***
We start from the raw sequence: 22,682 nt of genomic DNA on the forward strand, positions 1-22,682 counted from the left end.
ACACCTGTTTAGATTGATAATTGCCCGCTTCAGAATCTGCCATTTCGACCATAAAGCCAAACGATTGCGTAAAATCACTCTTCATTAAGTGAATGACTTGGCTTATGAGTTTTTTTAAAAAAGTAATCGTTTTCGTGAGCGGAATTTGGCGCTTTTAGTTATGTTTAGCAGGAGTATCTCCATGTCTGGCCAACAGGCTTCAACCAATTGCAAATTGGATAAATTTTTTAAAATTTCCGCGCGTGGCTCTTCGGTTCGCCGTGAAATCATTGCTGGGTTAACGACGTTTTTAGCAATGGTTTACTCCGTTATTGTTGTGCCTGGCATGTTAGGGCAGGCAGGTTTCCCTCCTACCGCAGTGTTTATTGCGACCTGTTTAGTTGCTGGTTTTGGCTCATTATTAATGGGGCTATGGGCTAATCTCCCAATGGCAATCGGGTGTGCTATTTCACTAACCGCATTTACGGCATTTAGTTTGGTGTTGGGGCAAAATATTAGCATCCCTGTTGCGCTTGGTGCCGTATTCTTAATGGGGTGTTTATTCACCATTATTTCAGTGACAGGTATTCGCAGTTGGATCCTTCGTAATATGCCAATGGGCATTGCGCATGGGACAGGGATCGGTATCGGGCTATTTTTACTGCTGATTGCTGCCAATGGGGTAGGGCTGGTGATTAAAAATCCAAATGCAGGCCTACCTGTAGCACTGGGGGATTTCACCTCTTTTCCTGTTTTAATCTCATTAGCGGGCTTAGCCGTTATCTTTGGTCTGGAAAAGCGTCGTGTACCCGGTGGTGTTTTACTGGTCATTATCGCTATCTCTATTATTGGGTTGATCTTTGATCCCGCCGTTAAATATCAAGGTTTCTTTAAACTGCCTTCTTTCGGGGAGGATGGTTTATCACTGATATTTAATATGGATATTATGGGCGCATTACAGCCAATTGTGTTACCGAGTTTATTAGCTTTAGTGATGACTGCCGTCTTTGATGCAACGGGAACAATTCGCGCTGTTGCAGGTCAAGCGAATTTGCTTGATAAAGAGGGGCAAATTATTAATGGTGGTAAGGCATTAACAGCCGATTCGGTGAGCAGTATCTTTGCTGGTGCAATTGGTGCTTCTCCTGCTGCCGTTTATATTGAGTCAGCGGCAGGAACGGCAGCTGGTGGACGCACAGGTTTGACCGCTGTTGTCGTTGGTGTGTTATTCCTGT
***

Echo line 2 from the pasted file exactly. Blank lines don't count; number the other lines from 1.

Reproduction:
ACACCTGTTTAGATTGATAATTGCCCGCTTCAGAATCTGCCATTTCGACCATAAAGCCAAACGATTGCGTAAAATCACTCTTCATTAAGTGAATGACTTGGCTTATGAGTTTTTTTAAAAAAGTAATCGTTTTCGTGAGCGGAATTTGGCGCTTTTAGTTATGTTTAGCAGGAGTATCTCCATGTCTGGCCAACAGGCTTCAACCAATTGCAAATTGGATAAATTTTTTAAAATTTCCGCGCGTGGCTCTTCGGTTCGCCGTGAAATCATTGCTGGGTTAACGACGTTTTTAGCAATGGTTTACTCCGTTATTGTTGTGCCTGGCATGTTAGGGCAGGCAGGTTTCCCTCCTACCGCAGTGTTTATTGCGACCTGTTTAGTTGCTGGTTTTGGCTCATTATTAATGGGGCTATGGGCTAATCTCCCAATGGCAATCGGGTGTGCTATTTCACTAACCGCATTTACGGCATTTAGTTTGGTGTTGGGGCAAAATATTAGCATCCCTGTTGCGCTTGGTGCCGTATTCTTAATGGGGTGTTTATTCACCATTATTTCAGTGACAGGTATTCGCAGTTGGATCCTTCGTAATATGCCAATGGGCATTGCGCATGGGACAGGGATCGGTATCGGGCTATTTTTACTGCTGATTGCTGCCAATGGGGTAGGGCTGGTGATTAAAAATCCAAATGCAGGCCTACCTGTAGCACTGGGGGATTTCACCTCTTTTCCTGTTTTAATCTCATTAGCGGGCTTAGCCGTTATCTTTGGTCTGGAAAAGCGTCGTGTACCCGGTGGTGTTTTACTGGTCATTATCGCTATCTCTATTATTGGGTTGATCTTTGATCCCGCCGTTAAATATCAAGGTTTCTTTAAACTGCCTTCTTTCGGGGAGGATGGTTTATCACTGATATTTAATATGGATATTATGGGCGCATTACAGCCAATTGTGTTACCGAGTTTATTAGCTTTAGTGATGACTGCCGTCTTTGATGCAACGGGAACAATTCGCGCTGTTGCAGGTCAAGCGAATTTGCTTGATAAAGAGGGGCAAATTATTAATGGTGGTAAGGCATTAACAGCCGATTCGGTGAGCAGTATCTTTGCTGGTGCAATTGGTGCTTCTCCTGCTGCCGTTTATATTGAGTCAGCGGCAGGAACGGCAGCTGGTGGACGCACAGGTTTGACCGCTGTTGTCGTTGGTGTGTTATTCCTGT